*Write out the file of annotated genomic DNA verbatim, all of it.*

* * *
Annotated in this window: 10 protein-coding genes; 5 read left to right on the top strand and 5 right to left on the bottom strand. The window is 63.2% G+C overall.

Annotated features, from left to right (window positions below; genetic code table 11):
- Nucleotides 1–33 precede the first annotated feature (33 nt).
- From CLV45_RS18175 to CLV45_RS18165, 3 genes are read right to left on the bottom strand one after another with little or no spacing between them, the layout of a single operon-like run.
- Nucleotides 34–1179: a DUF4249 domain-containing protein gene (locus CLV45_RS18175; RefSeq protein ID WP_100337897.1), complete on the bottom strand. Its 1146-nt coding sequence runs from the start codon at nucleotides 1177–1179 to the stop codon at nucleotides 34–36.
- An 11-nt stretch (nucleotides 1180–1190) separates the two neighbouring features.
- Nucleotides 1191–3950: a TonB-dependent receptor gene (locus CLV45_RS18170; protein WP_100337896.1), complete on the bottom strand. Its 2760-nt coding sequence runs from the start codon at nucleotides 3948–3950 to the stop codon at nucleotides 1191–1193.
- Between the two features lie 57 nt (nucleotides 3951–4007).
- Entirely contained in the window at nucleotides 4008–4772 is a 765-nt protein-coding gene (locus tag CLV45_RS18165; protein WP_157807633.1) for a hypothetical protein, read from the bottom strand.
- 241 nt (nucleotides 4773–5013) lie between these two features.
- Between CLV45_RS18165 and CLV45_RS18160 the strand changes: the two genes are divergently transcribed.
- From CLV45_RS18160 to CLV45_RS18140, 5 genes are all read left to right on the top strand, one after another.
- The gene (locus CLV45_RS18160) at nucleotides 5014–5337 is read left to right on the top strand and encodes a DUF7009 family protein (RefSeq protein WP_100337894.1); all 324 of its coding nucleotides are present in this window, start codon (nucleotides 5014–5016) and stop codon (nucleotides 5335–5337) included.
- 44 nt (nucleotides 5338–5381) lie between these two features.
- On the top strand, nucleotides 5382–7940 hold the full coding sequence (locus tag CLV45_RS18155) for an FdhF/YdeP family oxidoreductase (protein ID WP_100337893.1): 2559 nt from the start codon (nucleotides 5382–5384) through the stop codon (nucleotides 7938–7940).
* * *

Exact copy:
Annotated in this window: 10 protein-coding genes; 5 read left to right on the top strand and 5 right to left on the bottom strand. The window is 63.2% G+C overall.

Annotated features, from left to right (window positions below; genetic code table 11):
- Nucleotides 1–33 precede the first annotated feature (33 nt).
- From CLV45_RS18175 to CLV45_RS18165, 3 genes are read right to left on the bottom strand one after another with little or no spacing between them, the layout of a single operon-like run.
- Nucleotides 34–1179: a DUF4249 domain-containing protein gene (locus CLV45_RS18175; RefSeq protein ID WP_100337897.1), complete on the bottom strand. Its 1146-nt coding sequence runs from the start codon at nucleotides 1177–1179 to the stop codon at nucleotides 34–36.
- An 11-nt stretch (nucleotides 1180–1190) separates the two neighbouring features.
- Nucleotides 1191–3950: a TonB-dependent receptor gene (locus CLV45_RS18170; protein WP_100337896.1), complete on the bottom strand. Its 2760-nt coding sequence runs from the start codon at nucleotides 3948–3950 to the stop codon at nucleotides 1191–1193.
- Between the two features lie 57 nt (nucleotides 3951–4007).
- Entirely contained in the window at nucleotides 4008–4772 is a 765-nt protein-coding gene (locus tag CLV45_RS18165; protein WP_157807633.1) for a hypothetical protein, read from the bottom strand.
- 241 nt (nucleotides 4773–5013) lie between these two features.
- Between CLV45_RS18165 and CLV45_RS18160 the strand changes: the two genes are divergently transcribed.
- From CLV45_RS18160 to CLV45_RS18140, 5 genes are all read left to right on the top strand, one after another.
- The gene (locus CLV45_RS18160) at nucleotides 5014–5337 is read left to right on the top strand and encodes a DUF7009 family protein (RefSeq protein WP_100337894.1); all 324 of its coding nucleotides are present in this window, start codon (nucleotides 5014–5016) and stop codon (nucleotides 5335–5337) included.
- 44 nt (nucleotides 5338–5381) lie between these two features.
- On the top strand, nucleotides 5382–7940 hold the full coding sequence (locus tag CLV45_RS18155) for an FdhF/YdeP family oxidoreductase (protein ID WP_100337893.1): 2559 nt from the start codon (nucleotides 5382–5384) through the stop codon (nucleotides 7938–7940).